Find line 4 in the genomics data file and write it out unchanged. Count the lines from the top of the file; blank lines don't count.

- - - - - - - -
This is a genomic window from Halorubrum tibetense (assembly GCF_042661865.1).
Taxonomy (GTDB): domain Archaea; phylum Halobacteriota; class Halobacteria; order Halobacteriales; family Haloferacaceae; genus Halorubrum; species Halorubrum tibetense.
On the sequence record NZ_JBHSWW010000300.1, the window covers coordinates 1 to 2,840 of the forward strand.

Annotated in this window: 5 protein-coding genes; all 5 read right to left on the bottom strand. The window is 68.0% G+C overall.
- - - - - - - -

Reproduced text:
Annotated in this window: 5 protein-coding genes; all 5 read right to left on the bottom strand. The window is 68.0% G+C overall.